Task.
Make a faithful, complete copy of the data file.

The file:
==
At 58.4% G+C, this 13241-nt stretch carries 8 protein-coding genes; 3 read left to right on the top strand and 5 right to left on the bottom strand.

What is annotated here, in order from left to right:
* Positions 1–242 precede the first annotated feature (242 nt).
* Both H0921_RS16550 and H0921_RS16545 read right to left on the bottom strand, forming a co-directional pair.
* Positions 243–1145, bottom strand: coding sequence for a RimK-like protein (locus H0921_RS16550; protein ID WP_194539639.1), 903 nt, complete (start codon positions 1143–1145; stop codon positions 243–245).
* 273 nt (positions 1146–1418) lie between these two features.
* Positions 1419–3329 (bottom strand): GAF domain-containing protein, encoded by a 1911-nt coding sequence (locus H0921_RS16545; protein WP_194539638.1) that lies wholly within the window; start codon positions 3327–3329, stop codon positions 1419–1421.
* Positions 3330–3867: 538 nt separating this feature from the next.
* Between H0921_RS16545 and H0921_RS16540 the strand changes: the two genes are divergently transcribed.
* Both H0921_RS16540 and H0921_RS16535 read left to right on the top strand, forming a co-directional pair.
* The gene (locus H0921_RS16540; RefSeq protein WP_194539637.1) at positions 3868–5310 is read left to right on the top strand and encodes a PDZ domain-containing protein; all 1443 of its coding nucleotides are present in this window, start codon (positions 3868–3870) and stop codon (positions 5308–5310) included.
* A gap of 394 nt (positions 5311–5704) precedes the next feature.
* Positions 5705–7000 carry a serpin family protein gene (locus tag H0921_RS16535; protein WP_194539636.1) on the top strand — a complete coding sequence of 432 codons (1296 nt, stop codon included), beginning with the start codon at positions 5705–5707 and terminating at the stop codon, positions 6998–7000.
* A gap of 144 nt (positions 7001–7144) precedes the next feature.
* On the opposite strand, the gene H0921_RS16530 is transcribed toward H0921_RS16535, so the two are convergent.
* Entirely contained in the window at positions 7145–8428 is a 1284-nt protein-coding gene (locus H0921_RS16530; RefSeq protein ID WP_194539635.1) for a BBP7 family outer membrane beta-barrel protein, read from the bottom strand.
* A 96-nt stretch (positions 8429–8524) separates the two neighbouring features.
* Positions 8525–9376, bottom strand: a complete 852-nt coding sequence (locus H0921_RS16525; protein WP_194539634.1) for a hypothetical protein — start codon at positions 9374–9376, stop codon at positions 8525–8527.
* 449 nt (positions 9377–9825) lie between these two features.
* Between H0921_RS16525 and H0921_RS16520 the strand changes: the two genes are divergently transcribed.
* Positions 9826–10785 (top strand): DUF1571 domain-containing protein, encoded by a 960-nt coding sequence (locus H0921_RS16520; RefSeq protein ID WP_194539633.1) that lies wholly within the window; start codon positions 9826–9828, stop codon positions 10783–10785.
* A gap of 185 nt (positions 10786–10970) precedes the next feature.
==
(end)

At 58.4% G+C, this 13241-nt stretch carries 8 protein-coding genes; 3 read left to right on the top strand and 5 right to left on the bottom strand.

What is annotated here, in order from left to right:
* Positions 1–242 precede the first annotated feature (242 nt).
* Both H0921_RS16550 and H0921_RS16545 read right to left on the bottom strand, forming a co-directional pair.
* Positions 243–1145, bottom strand: coding sequence for a RimK-like protein (locus H0921_RS16550; protein ID WP_194539639.1), 903 nt, complete (start codon positions 1143–1145; stop codon positions 243–245).
* 273 nt (positions 1146–1418) lie between these two features.
* Positions 1419–3329 (bottom strand): GAF domain-containing protein, encoded by a 1911-nt coding sequence (locus H0921_RS16545; protein WP_194539638.1) that lies wholly within the window; start codon positions 3327–3329, stop codon positions 1419–1421.
* Positions 3330–3867: 538 nt separating this feature from the next.
* Between H0921_RS16545 and H0921_RS16540 the strand changes: the two genes are divergently transcribed.
* Both H0921_RS16540 and H0921_RS16535 read left to right on the top strand, forming a co-directional pair.
* The gene (locus H0921_RS16540; RefSeq protein WP_194539637.1) at positions 3868–5310 is read left to right on the top strand and encodes a PDZ domain-containing protein; all 1443 of its coding nucleotides are present in this window, start codon (positions 3868–3870) and stop codon (positions 5308–5310) included.
* A gap of 394 nt (positions 5311–5704) precedes the next feature.
* Positions 5705–7000 carry a serpin family protein gene (locus tag H0921_RS16535; protein WP_194539636.1) on the top strand — a complete coding sequence of 432 codons (1296 nt, stop codon included), beginning with the start codon at positions 5705–5707 and terminating at the stop codon, positions 6998–7000.
* A gap of 144 nt (positions 7001–7144) precedes the next feature.
* On the opposite strand, the gene H0921_RS16530 is transcribed toward H0921_RS16535, so the two are convergent.
* Entirely contained in the window at positions 7145–8428 is a 1284-nt protein-coding gene (locus H0921_RS16530; RefSeq protein ID WP_194539635.1) for a BBP7 family outer membrane beta-barrel protein, read from the bottom strand.
* A 96-nt stretch (positions 8429–8524) separates the two neighbouring features.
* Positions 8525–9376, bottom strand: a complete 852-nt coding sequence (locus H0921_RS16525; protein WP_194539634.1) for a hypothetical protein — start codon at positions 9374–9376, stop codon at positions 8525–8527.
* 449 nt (positions 9377–9825) lie between these two features.
* Between H0921_RS16525 and H0921_RS16520 the strand changes: the two genes are divergently transcribed.
* Positions 9826–10785 (top strand): DUF1571 domain-containing protein, encoded by a 960-nt coding sequence (locus H0921_RS16520; RefSeq protein ID WP_194539633.1) that lies wholly within the window; start codon positions 9826–9828, stop codon positions 10783–10785.
* A gap of 185 nt (positions 10786–10970) precedes the next feature.